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A deluge of Tim Blechmann

October 8, 2012

Tim Blechmann, Manuel Knapp – ivvvi
Tim Blechmann – Honne
Tim Blechmann – Sine Tempore

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Moka Bar

The last couple of weeks have seen three new releases on Tim Blechmann’s Moka Bar netlabel, two of which are solos by Blechmann, and the other, which in itself is a set of three pieces again, is a further release of his duo work with Manuel Knapp. Blechmann’s laptop creations have a very particular sound, and its fair to say that there is a considerable amount of similarity between his various works, and they tend to stand as variations on a theme, but the theme itself is, to my ears, a very pleasing approach, and actually quite an individual one at that.

Using whatever software/systems he uses, Blechmann creates huge atmospheric environments as much as he creates music. If this seems an extreme declaration, my apologies, but his music, and these more recent works in particular have a feeling of intense weather systems to them. For the two solo works Blechmann has extended his approach into creating music for surround sound systems, though various other versions, including a simple stereo version are included in the free files you can obtain from the Moka Bar site. His music tends to gradually swell around you, darkening the room, slowly intensifying its vibrations as if leading to some enormous storm. Honne, one of the new solos follows a familiar Blechmann pattern, beginning very quietly, with some of the deepest bass tones possible shaking the speaker cones only just within reach of the human ear, (it is impossible for me to play any of this new music in my car, it reduces down to just the acoustic rattle of the inferior speaker cones trying to implode) and gradually, almost imperceptibly gradually it billows outwards into a heaving grey roar.

In a very simple way, Blechmann’s music follows a very similar pattern to much noise music, a pattern that I have been critical of for its lack of invention in the past with reference to that genre, and certainly the same accusations could probably be levelled at Blechmann in that the same simple arc from quiet to crescendo and back down again tends to drive most of his work. However there is something about Blechmann’s sounds that seem to set him apart from the noise crowd. He uses mostly very softly grained textures, grey colours, like industrial plants or busy motorways heard at a distance , or perhaps that dull sheen of featureless activity that can be heard across a major city on any given day. Blechmann creates a kind of musical smog, but its a multi-layered and finely tuned set of clouds that are layered across one another in ways that just enough transparency exists for each layer to add a subtle tint to the overall finish, but the overriding sensation is one of opacity. In short, it feels to me that the attention to detail here is akin to only the most carefully crafted noise music. This work is finely constructed over a period of time to create atmosphere. Rothko’s densely layered colour fields ahead of Pollock’s aggressive, alcohol-fuelled splatter then.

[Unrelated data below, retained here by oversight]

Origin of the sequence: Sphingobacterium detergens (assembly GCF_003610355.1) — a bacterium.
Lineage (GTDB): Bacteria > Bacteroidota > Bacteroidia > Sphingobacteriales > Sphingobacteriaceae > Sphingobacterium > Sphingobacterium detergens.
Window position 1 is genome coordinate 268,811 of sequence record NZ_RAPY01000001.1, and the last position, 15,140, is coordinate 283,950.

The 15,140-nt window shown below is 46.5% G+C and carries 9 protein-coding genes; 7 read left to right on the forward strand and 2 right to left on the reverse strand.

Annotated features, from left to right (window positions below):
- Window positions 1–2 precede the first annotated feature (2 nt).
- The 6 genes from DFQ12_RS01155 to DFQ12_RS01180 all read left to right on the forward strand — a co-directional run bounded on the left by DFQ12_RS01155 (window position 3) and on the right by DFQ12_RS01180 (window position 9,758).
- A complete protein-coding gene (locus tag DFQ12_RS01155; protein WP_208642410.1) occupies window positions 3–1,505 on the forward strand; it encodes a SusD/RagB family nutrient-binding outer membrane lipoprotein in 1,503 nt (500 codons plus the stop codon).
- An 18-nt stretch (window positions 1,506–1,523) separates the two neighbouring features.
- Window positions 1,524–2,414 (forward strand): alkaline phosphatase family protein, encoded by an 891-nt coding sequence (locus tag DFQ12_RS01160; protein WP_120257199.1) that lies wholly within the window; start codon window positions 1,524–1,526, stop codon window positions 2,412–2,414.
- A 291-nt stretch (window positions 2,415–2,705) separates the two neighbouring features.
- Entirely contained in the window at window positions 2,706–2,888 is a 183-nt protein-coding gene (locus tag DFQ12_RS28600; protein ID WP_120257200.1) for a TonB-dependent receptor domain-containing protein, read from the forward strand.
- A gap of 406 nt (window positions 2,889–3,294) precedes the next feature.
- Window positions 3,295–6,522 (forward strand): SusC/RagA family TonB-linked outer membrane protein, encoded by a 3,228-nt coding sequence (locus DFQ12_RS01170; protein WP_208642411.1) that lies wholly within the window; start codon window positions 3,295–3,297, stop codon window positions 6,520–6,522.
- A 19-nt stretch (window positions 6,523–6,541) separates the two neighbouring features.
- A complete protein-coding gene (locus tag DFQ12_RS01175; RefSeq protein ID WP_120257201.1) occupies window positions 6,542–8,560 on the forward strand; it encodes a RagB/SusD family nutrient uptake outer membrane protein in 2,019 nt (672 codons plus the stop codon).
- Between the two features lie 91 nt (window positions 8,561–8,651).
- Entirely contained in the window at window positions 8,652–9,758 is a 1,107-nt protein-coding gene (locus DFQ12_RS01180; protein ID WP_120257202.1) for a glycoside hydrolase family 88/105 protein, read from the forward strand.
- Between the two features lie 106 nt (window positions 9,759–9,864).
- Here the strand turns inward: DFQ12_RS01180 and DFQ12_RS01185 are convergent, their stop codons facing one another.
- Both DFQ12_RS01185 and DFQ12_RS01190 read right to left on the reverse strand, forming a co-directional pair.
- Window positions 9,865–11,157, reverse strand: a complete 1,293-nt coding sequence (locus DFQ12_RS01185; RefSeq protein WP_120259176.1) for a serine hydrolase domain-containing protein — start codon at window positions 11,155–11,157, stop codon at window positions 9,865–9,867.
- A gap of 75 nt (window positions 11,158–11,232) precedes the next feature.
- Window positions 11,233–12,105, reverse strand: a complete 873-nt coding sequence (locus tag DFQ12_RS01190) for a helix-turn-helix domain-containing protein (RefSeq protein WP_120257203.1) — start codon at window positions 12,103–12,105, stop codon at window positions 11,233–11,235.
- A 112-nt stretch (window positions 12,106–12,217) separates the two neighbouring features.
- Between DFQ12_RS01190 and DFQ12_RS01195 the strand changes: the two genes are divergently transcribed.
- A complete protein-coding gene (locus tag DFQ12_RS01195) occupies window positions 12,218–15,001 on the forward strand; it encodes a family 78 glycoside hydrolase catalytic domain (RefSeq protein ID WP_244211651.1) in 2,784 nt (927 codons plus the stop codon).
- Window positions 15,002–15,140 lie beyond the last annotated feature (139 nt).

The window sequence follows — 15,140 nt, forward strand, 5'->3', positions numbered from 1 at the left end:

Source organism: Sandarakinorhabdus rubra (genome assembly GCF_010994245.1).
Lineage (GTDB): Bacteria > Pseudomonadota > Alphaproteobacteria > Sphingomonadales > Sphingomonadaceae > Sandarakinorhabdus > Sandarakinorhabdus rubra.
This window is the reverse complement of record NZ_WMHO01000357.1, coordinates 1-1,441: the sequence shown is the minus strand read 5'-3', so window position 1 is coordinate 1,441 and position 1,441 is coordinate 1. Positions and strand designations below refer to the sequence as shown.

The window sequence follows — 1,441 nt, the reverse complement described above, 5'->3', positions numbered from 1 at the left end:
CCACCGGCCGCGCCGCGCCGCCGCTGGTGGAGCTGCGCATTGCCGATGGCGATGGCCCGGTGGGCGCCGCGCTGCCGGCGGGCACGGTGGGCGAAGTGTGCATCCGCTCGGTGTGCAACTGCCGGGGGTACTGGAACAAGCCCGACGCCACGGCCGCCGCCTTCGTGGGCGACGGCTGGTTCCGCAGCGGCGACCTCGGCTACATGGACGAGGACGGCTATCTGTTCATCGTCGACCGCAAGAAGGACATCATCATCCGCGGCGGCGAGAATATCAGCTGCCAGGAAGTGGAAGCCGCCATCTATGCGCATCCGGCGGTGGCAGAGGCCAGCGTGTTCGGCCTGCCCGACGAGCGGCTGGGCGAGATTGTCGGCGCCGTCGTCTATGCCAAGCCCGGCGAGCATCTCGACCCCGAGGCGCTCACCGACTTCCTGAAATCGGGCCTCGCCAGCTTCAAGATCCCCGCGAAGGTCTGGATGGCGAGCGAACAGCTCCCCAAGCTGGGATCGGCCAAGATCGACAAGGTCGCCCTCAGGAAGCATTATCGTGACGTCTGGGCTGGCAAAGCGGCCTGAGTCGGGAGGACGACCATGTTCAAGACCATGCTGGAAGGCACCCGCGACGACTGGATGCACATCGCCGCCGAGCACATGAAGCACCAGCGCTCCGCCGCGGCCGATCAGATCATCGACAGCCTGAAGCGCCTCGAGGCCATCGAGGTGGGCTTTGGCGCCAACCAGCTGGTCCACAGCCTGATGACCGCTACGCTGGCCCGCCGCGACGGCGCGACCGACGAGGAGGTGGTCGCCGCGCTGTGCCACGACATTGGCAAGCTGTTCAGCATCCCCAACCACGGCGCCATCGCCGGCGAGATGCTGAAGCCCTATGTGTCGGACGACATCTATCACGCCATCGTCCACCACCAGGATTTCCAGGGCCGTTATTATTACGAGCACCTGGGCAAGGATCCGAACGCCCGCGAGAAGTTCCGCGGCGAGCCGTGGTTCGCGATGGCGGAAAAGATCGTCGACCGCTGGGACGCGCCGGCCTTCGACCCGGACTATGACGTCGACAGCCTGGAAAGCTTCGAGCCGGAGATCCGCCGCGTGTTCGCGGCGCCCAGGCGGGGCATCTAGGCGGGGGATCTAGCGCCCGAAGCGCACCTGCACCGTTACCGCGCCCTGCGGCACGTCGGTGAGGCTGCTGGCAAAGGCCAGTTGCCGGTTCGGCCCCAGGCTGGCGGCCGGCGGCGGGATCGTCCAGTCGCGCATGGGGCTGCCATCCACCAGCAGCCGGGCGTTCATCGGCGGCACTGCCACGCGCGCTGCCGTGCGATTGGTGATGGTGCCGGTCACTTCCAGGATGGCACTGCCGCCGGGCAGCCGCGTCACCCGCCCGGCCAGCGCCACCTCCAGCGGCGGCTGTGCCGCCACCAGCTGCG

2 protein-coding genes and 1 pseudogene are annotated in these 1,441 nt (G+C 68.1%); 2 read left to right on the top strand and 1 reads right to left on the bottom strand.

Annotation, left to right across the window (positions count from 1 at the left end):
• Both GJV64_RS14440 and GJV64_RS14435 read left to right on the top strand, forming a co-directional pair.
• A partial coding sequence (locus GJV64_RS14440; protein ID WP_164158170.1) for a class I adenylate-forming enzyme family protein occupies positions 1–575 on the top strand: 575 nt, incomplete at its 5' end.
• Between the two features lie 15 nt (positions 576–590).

The solo pieces, Honne and Sine Tempore each last about half an hour and are works of real drama, despite there never really being anything that could be considered a marked event taking place throughout them. They are really quite claustrophobic works and, not having a surround sound system to listen to music on, I can only begin to imagine how they must sound if listened to through such a playback set-up. If Honne has a slightly more gravelly texture so Sine Tempore at least starts from mostly deep almost subsonic sine tones, but later dissolves into an even more intense field of hissing white noise. Blechmann achieves something quite impressive in the way this music grabs your attention by doing very little, creating a situation in which its hard to concentrate on anything else via just a droning state of sound. It really gets under the skin, in a troubling, almost disconcerting way, like a quiet soundtrack to something even more disturbing. I can imagine this music working well played into an exhibition of Francis Bacon paintings.

The three new pieces with Knapp mark a continuation of their duo work. The three tracks are therefore named iv, v and vi and each is a full length work, the shortest clocking in at a fraction under half an hour. If the solo pieces have a very singular, straightforward approach to them, Knapp’s additional electronics give the music an extra edge, a sprinkling of little barbs of disruption, and a rougher, more uneven quality to the background drones. The pair work together really well, both complimenting each other’s material as they also bring something new. As Blechmann builds his grand curtains of bleak, heavy drone so Knapp scatters jagged shards of metallic detritus around, not so much as to derail the natural course of the music through its arcing patterns, but giving the music a new, rougher edge. To reprise my earlier metaphor, if Blechmann’s sound resembles the oppression of an oncoming storm, so Knapp adds the danger and incision of the first stabs of lightening. All of this music can be downloaded for free from Moka Bar, so pointing out favourite pieces seems a bit churlish, but of this new batch the three duo works are the most satisfying for me, though  I thoroughly recommend checking out all of the material on offer from Blechmann.

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